(Received 24 April 2002; accepted 4 February 2003)
Published Online: 2003
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Open-ended pipe piles are often used for the foundations of both land and offshore structures because of their relatively low driving resistance. In this study, calibration chamber tests were conducted on model pipe piles installed in sands with different soil conditions in order to investigate the effects of the pile installation method on penetration parameters and bearing capacity. Results of the test program showed that both the hammer blow count necessary to install the piles and the incremental filling ratio (IFR), which is used to indicate the degree of soil plugging in open-ended piles, decreased (1) with increasing hammer weight for the same driving energy, and (2) with increasing hammer weight at the same fall height. The base and shaft load capacities of the piles were observed to increase (1) with increasing hammer weight for the same driving energy, and (2) with increasing hammer weight for the same fall height. It was also observed that the noise level observed during pile driving decreases (1) as the driving energy decreases and (2) as the hammer weight increases for the same driving energy. Model jacked piles were also installed and tested. The jacked piles were found to have higher bearing capacities than identical driven piles under similar conditions, mostly due to the more effective development of soil plugging in jacking than in driving.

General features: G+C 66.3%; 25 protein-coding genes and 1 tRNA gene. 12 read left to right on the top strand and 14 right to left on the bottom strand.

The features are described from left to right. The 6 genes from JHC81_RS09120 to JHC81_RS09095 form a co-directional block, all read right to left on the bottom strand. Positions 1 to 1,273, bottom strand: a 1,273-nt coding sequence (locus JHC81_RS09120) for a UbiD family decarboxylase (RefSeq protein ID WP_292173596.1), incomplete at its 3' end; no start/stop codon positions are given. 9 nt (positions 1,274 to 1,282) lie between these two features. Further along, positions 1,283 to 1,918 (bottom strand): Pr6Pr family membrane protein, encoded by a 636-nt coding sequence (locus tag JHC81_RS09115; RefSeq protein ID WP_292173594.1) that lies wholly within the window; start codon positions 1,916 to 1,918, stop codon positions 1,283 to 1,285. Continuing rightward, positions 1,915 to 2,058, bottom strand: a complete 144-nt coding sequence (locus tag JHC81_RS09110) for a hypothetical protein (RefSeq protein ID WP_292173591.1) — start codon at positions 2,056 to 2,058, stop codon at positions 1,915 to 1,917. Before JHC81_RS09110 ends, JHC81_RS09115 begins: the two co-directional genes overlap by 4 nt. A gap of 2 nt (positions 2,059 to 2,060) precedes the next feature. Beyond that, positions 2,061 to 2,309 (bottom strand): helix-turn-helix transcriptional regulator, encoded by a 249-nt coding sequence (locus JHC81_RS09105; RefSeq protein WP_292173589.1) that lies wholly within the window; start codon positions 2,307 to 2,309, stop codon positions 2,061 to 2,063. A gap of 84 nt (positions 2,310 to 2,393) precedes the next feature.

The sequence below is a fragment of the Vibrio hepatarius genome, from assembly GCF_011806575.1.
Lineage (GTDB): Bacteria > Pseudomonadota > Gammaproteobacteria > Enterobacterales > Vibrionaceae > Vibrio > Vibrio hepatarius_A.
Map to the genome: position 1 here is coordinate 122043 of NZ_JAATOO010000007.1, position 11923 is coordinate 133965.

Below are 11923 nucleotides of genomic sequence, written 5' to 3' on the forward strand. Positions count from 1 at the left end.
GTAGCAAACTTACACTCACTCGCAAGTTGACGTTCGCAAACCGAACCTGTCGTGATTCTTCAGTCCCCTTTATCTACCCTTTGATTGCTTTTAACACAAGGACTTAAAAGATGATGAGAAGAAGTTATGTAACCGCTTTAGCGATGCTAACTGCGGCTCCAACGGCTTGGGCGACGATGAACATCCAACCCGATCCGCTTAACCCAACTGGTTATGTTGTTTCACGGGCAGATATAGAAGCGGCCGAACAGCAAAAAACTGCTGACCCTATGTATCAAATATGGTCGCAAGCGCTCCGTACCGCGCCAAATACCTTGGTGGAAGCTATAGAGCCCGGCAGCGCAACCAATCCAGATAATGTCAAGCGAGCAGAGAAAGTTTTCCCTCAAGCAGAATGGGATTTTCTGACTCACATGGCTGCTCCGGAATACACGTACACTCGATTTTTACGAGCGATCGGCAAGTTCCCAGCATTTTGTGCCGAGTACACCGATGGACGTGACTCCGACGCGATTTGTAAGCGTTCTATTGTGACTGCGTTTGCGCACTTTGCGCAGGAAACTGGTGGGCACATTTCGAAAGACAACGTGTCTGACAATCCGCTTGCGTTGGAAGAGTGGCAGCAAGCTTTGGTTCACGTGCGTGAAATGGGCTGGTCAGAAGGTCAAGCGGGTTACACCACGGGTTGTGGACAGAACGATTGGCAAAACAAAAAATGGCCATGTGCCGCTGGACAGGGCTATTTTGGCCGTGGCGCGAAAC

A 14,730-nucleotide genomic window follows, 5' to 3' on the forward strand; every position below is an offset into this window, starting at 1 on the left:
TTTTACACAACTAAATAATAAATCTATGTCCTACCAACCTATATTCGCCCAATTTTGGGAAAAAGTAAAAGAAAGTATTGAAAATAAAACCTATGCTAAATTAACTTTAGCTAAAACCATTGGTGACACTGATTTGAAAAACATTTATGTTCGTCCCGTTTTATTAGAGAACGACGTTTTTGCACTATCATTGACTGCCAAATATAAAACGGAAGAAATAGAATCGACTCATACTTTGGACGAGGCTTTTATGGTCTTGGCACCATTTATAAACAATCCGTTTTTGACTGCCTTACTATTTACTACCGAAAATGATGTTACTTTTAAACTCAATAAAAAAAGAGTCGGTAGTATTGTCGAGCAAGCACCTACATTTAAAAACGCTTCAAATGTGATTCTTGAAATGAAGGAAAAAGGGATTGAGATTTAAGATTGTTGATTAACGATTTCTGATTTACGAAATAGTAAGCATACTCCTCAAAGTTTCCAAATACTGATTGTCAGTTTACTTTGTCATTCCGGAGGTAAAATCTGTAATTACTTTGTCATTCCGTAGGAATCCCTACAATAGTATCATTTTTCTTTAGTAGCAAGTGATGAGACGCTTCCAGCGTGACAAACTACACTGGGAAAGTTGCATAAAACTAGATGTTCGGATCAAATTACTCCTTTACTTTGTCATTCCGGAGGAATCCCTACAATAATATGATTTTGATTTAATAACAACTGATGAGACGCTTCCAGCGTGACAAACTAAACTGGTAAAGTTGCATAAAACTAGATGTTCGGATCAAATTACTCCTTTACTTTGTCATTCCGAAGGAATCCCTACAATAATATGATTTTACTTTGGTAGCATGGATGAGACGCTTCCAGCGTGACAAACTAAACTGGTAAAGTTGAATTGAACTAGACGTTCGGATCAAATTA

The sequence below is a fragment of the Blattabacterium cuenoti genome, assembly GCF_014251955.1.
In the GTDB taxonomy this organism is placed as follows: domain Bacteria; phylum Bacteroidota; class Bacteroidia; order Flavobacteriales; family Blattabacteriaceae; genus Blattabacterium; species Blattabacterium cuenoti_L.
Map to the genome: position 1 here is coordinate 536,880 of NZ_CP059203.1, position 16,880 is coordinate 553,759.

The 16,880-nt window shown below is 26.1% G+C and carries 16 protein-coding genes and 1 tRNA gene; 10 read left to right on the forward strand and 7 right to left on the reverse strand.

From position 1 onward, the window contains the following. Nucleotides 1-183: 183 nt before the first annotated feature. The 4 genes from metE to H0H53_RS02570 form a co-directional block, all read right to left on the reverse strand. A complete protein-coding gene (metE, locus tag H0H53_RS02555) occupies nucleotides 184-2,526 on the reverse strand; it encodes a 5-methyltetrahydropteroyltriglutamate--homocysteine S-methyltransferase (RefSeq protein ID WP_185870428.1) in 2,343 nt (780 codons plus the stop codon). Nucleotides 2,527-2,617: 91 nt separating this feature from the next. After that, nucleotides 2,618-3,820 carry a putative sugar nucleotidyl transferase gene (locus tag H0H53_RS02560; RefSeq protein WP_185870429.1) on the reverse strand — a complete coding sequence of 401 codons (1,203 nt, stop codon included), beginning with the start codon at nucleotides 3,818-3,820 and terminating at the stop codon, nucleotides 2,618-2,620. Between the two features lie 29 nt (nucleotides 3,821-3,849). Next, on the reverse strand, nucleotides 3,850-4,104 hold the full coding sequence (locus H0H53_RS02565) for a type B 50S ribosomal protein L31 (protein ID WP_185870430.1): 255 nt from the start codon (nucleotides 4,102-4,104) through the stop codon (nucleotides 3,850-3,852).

Associate professor, Kwandong University, Kangwon-do,
Professor, School of Civil Engineering, Purdue University, West Lafayette, IN
Stock #: GTJ11268J